Competency-based assessments focus candidate selection on specific skills and abilities that actually matter on the job. A well-structured competency assessment can check for core technical skills and look at essential soft skills like teamwork or collaboration – helping the hiring team quickly identify ideal candidates.
HR leaders increasingly worry about organizational capability. Companies need to make the most of the talent and skills of their employees. We all know that. And since every new hire has the potential of either closing or widening the organizational skill gaps, hiring managers turn to the humble competency assessment to find talent for current and future jobs.
Think it’s time to use competency assessments in your talent acquisition strategy?
Then, let’s dive in and discover more.
TL;DR – Key Takeaways
- Competency assessments test for multiple skills and personal attributes. They are based on the requirements of specific roles. A role-based competency model makes it easy to match the right candidates to the right positions.
- Competence testing is part of a company’s talent assessment strategy. Organizations need strategic workforce planning to avoid skill gaps. With the economy changing rapidly, anyone who lags behind will feel the effects quickly.
- There are different ways to test competencies. Options include skills testing, task-based mentoring, homework, competency-based interviews, feedback from peers, and even self-assessment. Companies usually employ a blend of methods to suit their recruitment process.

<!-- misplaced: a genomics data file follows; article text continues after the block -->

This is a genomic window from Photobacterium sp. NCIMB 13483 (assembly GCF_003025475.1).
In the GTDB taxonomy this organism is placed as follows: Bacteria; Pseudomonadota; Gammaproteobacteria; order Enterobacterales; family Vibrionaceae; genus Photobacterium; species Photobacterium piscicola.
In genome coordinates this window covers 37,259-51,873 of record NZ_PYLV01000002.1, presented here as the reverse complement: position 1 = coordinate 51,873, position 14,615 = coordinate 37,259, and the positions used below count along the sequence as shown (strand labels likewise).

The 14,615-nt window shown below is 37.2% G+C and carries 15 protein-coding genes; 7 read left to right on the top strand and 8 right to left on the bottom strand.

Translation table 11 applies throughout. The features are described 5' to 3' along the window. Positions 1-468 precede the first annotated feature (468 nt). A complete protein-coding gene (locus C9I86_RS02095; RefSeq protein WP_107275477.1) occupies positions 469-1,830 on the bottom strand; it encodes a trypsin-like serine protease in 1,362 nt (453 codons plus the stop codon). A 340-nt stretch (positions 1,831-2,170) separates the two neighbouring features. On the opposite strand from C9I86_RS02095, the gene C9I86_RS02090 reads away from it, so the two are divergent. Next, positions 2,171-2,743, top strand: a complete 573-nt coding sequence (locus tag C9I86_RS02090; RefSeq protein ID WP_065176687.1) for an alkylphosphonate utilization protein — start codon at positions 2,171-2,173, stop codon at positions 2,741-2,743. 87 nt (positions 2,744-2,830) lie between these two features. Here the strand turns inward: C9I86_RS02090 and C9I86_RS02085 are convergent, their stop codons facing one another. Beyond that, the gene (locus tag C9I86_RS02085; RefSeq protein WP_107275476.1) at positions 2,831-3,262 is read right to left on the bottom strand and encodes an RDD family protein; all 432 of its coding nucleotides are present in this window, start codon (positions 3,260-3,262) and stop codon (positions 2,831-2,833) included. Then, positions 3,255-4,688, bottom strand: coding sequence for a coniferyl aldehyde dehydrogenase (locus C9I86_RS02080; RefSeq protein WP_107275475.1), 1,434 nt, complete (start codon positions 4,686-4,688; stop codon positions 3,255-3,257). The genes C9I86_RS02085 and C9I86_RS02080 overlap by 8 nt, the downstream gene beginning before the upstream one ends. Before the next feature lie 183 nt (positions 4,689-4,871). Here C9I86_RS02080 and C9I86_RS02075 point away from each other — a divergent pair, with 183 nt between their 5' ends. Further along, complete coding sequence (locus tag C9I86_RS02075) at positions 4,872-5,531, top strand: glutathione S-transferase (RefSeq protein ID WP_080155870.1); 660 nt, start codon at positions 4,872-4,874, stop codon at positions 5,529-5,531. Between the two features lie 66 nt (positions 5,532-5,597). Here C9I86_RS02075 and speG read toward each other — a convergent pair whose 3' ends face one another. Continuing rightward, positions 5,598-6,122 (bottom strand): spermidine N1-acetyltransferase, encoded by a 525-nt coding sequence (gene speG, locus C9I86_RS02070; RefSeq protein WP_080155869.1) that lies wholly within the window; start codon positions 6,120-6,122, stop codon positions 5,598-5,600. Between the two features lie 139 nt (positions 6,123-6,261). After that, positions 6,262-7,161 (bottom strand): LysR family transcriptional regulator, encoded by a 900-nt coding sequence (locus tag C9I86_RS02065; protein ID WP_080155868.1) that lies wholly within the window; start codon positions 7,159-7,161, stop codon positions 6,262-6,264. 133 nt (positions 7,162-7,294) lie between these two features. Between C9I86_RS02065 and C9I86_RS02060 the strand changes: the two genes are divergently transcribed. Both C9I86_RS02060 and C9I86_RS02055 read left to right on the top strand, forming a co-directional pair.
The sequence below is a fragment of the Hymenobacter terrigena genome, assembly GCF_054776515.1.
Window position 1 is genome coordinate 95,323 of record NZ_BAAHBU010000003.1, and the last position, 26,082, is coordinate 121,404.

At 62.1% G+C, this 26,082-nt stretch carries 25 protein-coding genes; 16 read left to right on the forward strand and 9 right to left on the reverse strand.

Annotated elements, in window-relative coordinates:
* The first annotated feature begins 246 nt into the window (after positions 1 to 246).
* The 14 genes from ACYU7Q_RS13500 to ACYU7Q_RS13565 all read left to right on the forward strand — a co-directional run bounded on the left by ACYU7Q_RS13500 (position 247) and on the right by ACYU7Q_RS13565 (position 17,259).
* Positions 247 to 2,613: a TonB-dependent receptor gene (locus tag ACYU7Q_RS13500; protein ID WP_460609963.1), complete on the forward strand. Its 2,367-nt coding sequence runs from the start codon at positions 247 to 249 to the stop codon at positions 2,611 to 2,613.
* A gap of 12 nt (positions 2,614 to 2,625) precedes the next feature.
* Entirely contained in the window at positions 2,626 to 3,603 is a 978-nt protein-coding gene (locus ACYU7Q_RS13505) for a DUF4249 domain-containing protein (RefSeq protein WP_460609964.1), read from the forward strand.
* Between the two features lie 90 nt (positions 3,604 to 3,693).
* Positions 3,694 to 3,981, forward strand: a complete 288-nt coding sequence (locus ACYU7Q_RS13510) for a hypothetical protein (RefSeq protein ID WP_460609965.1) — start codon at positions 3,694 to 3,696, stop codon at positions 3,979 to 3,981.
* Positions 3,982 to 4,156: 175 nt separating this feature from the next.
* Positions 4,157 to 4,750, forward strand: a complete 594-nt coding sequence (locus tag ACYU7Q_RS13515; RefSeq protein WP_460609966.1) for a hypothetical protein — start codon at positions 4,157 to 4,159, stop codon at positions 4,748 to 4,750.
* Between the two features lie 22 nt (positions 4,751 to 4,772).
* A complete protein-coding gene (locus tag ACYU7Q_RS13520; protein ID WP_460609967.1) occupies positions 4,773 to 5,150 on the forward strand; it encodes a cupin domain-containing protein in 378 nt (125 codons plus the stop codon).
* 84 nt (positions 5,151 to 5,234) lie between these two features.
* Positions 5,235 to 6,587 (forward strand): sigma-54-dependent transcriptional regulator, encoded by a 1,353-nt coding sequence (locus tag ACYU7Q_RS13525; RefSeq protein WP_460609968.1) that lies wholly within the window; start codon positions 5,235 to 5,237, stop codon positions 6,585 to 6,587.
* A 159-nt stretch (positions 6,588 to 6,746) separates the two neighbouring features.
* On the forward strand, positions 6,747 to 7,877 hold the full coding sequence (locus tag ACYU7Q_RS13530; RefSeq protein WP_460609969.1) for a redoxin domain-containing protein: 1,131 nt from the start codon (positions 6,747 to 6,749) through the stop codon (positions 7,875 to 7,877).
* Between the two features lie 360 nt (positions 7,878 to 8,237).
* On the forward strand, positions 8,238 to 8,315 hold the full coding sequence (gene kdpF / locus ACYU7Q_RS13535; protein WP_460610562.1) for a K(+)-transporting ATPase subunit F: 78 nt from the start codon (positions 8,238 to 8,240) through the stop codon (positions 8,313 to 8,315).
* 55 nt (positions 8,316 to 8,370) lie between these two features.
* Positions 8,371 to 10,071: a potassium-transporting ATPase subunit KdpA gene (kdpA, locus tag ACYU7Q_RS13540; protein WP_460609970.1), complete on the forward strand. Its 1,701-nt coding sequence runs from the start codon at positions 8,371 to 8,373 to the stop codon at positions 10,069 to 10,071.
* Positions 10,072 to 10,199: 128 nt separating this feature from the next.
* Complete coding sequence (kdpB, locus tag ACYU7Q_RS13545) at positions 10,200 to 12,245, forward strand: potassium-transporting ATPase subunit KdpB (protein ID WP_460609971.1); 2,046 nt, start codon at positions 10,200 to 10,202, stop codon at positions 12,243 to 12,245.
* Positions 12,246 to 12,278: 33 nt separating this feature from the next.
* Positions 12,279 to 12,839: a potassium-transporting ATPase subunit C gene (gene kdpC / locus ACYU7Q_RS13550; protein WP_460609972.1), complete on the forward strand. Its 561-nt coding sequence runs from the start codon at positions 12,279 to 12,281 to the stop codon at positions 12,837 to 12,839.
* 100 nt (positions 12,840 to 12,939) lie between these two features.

- It’s no easy feat designing a role-specific competency assessment. Luckily, we’ve already done that for you! Browse over 180+ role-based assessments in our Test Library. Combine them with our pre-built video tests and homework assignments to learn everything you need to know about an individual’s skills.
What is a competency assessment?
A competency assessment is an evaluation of an individual’s skills, experience, and specific competencies against job requirements and duties. Assessments could include skills tests, interviews, homework assignments, and task-based testing. The overall aim is to generate enough information to determine whether the individual matches the job requirements and can perform well in the role.
Competency assessments play a number of key roles:
- During the recruitment process, competency assessments filter the best-fit candidates from the stacks of applicants. They identify candidates that match the skills required and have the right personality traits to succeed.
- Internal competency assessments detect the existence of a skills gap. When competency assessments happen continuously, they help companies detect missing skills. The company can recruit new talent or plan training for existing workers.
- On an individual level, pre-employment testing identifies an individual’s abilities and weaknesses. It suggests areas for personal development and helps an individual reskill to keep pace with technology or business practices.